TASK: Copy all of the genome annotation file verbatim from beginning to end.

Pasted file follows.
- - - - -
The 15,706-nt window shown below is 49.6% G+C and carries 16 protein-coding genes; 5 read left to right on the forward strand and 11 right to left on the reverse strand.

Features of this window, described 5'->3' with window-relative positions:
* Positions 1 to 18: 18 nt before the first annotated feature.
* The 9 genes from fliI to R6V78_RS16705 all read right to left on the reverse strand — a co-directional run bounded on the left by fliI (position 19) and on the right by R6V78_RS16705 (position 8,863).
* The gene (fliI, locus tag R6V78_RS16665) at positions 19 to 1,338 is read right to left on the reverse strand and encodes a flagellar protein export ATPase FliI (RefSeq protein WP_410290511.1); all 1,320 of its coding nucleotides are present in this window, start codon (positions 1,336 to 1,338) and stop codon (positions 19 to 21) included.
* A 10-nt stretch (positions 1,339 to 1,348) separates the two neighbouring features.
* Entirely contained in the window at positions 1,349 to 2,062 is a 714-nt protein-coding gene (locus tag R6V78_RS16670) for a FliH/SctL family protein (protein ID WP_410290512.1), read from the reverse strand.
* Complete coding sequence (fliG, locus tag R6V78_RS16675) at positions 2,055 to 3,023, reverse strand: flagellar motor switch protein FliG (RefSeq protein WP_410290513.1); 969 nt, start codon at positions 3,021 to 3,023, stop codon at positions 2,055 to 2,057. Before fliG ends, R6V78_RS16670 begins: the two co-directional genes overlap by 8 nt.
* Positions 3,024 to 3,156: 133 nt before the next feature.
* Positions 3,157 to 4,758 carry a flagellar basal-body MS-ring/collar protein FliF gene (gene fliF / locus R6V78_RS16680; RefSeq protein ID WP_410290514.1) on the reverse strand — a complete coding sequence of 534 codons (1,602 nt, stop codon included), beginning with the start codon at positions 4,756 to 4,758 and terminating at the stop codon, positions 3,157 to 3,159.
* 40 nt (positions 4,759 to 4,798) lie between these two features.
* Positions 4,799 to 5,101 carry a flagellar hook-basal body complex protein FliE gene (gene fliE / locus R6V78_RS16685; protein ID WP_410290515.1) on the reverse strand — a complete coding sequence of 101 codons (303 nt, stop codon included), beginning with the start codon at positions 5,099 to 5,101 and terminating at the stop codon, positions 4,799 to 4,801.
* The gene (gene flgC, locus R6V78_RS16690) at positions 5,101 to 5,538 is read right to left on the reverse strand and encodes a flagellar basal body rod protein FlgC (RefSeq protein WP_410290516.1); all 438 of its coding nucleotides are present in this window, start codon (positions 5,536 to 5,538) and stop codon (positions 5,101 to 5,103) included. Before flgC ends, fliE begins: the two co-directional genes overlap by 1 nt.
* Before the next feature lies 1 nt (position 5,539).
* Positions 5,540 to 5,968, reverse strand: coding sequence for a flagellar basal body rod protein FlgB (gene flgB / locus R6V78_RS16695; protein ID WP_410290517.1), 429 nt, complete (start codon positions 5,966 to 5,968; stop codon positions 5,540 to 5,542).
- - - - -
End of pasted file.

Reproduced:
The 15,706-nt window shown below is 49.6% G+C and carries 16 protein-coding genes; 5 read left to right on the forward strand and 11 right to left on the reverse strand.

Features of this window, described 5'->3' with window-relative positions:
* Positions 1 to 18: 18 nt before the first annotated feature.
* The 9 genes from fliI to R6V78_RS16705 all read right to left on the reverse strand — a co-directional run bounded on the left by fliI (position 19) and on the right by R6V78_RS16705 (position 8,863).
* The gene (fliI, locus tag R6V78_RS16665) at positions 19 to 1,338 is read right to left on the reverse strand and encodes a flagellar protein export ATPase FliI (RefSeq protein WP_410290511.1); all 1,320 of its coding nucleotides are present in this window, start codon (positions 1,336 to 1,338) and stop codon (positions 19 to 21) included.
* A 10-nt stretch (positions 1,339 to 1,348) separates the two neighbouring features.
* Entirely contained in the window at positions 1,349 to 2,062 is a 714-nt protein-coding gene (locus tag R6V78_RS16670) for a FliH/SctL family protein (protein ID WP_410290512.1), read from the reverse strand.
* Complete coding sequence (fliG, locus tag R6V78_RS16675) at positions 2,055 to 3,023, reverse strand: flagellar motor switch protein FliG (RefSeq protein WP_410290513.1); 969 nt, start codon at positions 3,021 to 3,023, stop codon at positions 2,055 to 2,057. Before fliG ends, R6V78_RS16670 begins: the two co-directional genes overlap by 8 nt.
* Positions 3,024 to 3,156: 133 nt before the next feature.
* Positions 3,157 to 4,758 carry a flagellar basal-body MS-ring/collar protein FliF gene (gene fliF / locus R6V78_RS16680; RefSeq protein ID WP_410290514.1) on the reverse strand — a complete coding sequence of 534 codons (1,602 nt, stop codon included), beginning with the start codon at positions 4,756 to 4,758 and terminating at the stop codon, positions 3,157 to 3,159.
* 40 nt (positions 4,759 to 4,798) lie between these two features.
* Positions 4,799 to 5,101 carry a flagellar hook-basal body complex protein FliE gene (gene fliE / locus R6V78_RS16685; protein ID WP_410290515.1) on the reverse strand — a complete coding sequence of 101 codons (303 nt, stop codon included), beginning with the start codon at positions 5,099 to 5,101 and terminating at the stop codon, positions 4,799 to 4,801.
* The gene (gene flgC, locus R6V78_RS16690) at positions 5,101 to 5,538 is read right to left on the reverse strand and encodes a flagellar basal body rod protein FlgC (RefSeq protein WP_410290516.1); all 438 of its coding nucleotides are present in this window, start codon (positions 5,536 to 5,538) and stop codon (positions 5,101 to 5,103) included. Before flgC ends, fliE begins: the two co-directional genes overlap by 1 nt.
* Before the next feature lies 1 nt (position 5,539).
* Positions 5,540 to 5,968, reverse strand: coding sequence for a flagellar basal body rod protein FlgB (gene flgB / locus R6V78_RS16695; protein ID WP_410290517.1), 429 nt, complete (start codon positions 5,966 to 5,968; stop codon positions 5,540 to 5,542).